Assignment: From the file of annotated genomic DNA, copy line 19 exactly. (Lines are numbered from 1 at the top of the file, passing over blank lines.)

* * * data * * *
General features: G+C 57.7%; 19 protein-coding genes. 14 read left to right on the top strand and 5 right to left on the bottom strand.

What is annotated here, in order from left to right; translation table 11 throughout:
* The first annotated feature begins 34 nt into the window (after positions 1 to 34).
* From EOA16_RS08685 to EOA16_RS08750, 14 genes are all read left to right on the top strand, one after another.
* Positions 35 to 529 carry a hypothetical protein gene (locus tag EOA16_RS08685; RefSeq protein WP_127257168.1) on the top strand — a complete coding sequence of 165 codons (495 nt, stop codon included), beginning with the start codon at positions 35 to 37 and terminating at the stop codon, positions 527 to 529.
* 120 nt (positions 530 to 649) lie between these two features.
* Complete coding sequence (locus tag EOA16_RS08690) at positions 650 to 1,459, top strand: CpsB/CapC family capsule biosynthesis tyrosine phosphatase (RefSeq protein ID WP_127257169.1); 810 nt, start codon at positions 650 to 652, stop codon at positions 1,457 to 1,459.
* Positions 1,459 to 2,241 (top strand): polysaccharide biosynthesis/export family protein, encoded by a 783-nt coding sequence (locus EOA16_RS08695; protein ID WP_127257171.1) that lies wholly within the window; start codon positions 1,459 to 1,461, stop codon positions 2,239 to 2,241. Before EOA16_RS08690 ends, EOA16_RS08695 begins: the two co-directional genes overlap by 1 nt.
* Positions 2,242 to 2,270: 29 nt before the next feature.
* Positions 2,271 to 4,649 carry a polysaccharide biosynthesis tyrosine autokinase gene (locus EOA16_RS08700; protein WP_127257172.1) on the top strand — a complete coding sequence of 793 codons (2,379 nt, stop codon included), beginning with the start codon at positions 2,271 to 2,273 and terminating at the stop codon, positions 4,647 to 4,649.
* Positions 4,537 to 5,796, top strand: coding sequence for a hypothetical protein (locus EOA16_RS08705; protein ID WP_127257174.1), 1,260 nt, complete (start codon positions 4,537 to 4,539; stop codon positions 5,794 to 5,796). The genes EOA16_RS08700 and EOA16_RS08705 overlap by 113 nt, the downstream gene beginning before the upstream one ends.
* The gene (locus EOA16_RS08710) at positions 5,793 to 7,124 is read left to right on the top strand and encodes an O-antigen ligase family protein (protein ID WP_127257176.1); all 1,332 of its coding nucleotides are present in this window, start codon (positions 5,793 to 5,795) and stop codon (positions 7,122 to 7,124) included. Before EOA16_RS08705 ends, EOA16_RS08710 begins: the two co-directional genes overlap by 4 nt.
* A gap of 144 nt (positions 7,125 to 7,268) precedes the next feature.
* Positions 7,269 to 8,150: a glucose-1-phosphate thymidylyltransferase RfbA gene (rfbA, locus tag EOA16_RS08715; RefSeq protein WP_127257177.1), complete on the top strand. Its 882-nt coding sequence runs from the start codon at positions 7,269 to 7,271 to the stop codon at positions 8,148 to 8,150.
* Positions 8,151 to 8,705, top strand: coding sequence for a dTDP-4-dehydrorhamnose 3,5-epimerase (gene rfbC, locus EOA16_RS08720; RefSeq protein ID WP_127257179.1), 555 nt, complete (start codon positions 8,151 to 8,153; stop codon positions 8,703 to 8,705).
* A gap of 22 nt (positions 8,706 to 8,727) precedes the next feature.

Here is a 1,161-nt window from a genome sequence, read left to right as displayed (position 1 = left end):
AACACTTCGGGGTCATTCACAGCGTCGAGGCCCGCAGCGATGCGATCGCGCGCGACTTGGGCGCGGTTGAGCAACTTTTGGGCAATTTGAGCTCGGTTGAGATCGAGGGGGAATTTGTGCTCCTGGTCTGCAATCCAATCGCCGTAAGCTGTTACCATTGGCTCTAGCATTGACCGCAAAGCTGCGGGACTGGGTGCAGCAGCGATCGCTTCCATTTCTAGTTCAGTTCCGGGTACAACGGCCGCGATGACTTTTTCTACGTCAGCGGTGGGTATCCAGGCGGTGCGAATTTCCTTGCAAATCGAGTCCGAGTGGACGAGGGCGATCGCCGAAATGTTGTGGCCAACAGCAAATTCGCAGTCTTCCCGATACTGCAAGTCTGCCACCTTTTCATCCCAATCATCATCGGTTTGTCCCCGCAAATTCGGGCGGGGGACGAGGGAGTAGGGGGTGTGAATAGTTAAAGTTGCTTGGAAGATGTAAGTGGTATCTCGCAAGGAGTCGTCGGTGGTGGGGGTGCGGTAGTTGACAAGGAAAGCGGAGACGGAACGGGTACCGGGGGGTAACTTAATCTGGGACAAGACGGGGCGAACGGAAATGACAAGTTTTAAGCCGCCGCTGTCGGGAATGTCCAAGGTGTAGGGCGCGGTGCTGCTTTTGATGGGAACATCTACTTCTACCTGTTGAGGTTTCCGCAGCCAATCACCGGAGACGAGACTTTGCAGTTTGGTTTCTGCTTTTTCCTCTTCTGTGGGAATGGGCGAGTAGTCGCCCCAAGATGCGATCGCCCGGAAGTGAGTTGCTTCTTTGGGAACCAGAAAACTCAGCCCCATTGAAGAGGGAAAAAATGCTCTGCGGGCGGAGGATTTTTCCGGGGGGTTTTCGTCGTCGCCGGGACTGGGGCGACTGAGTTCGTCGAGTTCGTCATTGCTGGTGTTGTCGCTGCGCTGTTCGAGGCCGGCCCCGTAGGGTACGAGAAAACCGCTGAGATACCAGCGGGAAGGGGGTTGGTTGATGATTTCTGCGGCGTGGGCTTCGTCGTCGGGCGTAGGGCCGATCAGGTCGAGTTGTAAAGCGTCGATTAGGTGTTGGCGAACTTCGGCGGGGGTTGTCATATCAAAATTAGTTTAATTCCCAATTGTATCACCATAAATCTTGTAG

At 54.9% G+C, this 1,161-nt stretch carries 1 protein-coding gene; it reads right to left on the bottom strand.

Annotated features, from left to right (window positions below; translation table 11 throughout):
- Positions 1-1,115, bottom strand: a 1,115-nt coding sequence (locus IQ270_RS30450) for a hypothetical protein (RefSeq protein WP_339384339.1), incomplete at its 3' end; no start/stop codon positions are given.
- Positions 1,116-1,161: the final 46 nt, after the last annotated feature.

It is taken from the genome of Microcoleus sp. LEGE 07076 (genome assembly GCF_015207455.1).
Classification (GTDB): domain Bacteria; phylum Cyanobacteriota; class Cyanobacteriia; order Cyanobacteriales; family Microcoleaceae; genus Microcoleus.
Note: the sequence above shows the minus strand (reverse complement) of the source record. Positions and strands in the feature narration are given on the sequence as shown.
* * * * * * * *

At 54.9% G+C, this 1,161-nt stretch carries 1 protein-coding gene; it reads right to left on the bottom strand.